The public option is in - Macleans.ca

The public option is in

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Progressive Democrats seemed happy with Nevada Senator and Majority Leader Harry Reid’s decision to include a public option in the Senate’s health care reform bill. Coupled with a House of Representatives’ bill that will no doubt also include a public option, it seems to indicate Barack Obama stands a good chance of passing a meaningful reform package before the end of his first year in power. And while it is hard to predict the final outcome, it seems reasonable to assume that a public option will be in the final bill Obama will sign.

This will not happen without some uncertainty and acrimony in the next few weeks. The left remains skeptical that a watered-down public option will not sufficiently reduce costs and may not be available to enough Americans for it to make a difference. It is a legitimate argument, but key Senate liberals like Chris Dodd of Connecticut and Chuck Schumer from New York are already in push-back mode. As for the Republicans, GOP senator Olympia Snowe has expressed her dissatisfaction with Reid’s proposal, stating that she is opposed to a public option in the final bill. Snowe would rather include a trigger for a public option, which would come into being if health insurers fail to reduce costs. If she maintains that position, it would eradicate any hope for nominal bipartisanship. The symbolism of having Snowe on side may explain why stories circulated over the weekend suggesting the Obama White House prefers a trigger.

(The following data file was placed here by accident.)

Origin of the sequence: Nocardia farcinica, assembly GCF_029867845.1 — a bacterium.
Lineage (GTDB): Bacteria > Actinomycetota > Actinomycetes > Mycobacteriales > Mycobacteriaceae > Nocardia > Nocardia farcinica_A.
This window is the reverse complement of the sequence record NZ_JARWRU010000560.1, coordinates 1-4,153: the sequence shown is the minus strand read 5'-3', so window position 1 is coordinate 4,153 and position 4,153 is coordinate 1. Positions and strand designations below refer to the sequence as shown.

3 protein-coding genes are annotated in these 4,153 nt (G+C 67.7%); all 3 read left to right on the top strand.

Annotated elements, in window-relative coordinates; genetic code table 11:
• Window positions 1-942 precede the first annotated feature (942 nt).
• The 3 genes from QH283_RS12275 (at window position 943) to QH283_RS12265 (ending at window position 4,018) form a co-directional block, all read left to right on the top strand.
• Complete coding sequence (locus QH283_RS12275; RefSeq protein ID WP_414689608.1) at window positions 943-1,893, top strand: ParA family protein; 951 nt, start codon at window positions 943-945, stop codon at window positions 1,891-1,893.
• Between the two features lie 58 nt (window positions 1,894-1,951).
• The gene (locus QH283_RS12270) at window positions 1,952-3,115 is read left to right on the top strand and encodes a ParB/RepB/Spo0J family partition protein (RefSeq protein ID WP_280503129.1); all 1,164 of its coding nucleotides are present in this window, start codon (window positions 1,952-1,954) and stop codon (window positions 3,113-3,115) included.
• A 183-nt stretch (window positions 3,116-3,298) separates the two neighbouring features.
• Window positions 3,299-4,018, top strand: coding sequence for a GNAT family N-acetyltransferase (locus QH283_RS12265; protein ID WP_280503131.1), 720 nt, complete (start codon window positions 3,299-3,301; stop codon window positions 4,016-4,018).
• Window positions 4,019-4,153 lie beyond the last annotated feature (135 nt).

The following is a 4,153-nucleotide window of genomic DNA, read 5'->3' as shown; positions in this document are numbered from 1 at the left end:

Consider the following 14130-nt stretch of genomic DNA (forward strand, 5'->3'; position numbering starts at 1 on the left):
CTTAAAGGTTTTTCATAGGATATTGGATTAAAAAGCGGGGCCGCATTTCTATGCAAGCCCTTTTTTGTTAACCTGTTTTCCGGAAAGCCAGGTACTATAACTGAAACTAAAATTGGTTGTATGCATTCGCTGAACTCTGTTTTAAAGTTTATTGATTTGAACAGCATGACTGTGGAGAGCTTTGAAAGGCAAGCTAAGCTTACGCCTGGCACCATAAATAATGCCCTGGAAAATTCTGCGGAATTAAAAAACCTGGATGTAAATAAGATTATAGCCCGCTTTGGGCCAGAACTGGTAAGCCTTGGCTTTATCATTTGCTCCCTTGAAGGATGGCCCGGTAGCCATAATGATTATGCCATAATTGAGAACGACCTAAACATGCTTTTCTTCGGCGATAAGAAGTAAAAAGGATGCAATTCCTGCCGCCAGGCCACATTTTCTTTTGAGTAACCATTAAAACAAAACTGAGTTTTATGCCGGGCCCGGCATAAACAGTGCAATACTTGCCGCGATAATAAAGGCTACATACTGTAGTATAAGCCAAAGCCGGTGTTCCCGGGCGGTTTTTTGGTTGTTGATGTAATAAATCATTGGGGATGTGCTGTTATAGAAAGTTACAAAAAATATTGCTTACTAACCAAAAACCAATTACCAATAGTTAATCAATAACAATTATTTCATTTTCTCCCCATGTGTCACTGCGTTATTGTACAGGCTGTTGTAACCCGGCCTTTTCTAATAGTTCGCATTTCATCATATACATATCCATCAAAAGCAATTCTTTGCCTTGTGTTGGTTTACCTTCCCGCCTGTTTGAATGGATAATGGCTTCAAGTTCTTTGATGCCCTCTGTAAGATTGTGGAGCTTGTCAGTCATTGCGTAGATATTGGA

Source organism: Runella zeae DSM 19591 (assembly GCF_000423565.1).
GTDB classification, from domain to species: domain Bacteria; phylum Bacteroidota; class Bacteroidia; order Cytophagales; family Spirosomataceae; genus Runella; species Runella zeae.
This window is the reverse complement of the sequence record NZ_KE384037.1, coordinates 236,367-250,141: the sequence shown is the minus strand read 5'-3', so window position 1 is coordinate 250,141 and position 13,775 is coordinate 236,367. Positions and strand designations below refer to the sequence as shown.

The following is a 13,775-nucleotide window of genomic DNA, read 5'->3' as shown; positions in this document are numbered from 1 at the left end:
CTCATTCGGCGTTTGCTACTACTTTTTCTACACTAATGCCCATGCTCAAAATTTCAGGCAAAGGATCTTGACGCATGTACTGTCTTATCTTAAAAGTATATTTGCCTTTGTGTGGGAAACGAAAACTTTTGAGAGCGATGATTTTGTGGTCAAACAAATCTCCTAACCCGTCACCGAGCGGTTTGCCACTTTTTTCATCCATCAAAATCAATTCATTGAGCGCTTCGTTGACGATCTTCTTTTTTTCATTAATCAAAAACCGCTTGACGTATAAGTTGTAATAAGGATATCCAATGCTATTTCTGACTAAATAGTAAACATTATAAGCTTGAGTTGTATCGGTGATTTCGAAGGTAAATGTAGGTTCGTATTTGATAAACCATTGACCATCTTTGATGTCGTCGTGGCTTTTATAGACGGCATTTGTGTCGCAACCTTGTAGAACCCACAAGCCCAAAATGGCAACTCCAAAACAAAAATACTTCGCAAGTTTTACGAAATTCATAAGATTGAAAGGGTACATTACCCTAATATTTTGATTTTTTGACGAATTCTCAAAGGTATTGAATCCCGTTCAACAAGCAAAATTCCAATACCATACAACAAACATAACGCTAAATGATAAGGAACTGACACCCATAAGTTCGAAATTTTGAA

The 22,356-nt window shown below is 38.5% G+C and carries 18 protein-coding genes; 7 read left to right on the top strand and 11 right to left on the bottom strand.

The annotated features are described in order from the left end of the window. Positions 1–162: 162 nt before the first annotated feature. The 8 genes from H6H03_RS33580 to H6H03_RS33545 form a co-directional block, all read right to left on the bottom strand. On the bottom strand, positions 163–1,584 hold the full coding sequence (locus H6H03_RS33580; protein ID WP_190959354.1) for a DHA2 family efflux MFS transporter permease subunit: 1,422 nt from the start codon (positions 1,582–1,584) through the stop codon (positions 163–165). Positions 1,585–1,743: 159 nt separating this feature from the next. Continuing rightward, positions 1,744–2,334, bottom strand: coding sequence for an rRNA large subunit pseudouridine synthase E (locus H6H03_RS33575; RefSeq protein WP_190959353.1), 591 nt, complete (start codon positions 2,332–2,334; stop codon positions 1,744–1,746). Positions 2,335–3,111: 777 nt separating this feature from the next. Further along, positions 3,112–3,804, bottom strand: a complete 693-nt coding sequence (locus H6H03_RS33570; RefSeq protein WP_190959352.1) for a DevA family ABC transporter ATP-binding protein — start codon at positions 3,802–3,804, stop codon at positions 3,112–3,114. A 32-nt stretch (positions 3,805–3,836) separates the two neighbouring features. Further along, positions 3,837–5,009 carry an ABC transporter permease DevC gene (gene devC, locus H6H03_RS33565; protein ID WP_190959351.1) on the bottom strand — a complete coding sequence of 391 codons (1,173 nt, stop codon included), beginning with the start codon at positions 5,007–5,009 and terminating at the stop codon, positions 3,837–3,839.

Still, the Democratic leadership in the Senate appears to have concluded that the Republicans are stuck in a set position to say no to any Democratic proposal and any compromise with the GOP Maine senator is no longer worth the effort. If, as expected, there is no filibuster and a vote takes place in the next few weeks, it is likely Snowe will vote no along with some conservative Blue Dog Democrats. This would be bipartisanship in reverse, with Democrats joining the minority Republicans. Regardless, it is safe to assume that Democrats will have the votes necessary to adopt healthcare reform, even as the far-right presses ahead with charges of impending socialism under Obama.

The Republicans are on the verge of being outmanoeuvred. Party identification with the Republicans is already at its lowest total in 26 years and, with the far-right dominating the headlines, more moderate Republicans are staying on the sidelines. Today’s developments have to be encouraging to Obama because they show a growing consensus among key players in the debate. Some Republicans could still try to take some credit for the reforms, but it is unlikely they will break ranks. After all, the GOP’s opposition to a public option is what has divided the two major parties from the outset. But if the reforms gain favour with voters, the GOP will have made the worst possible political calculation.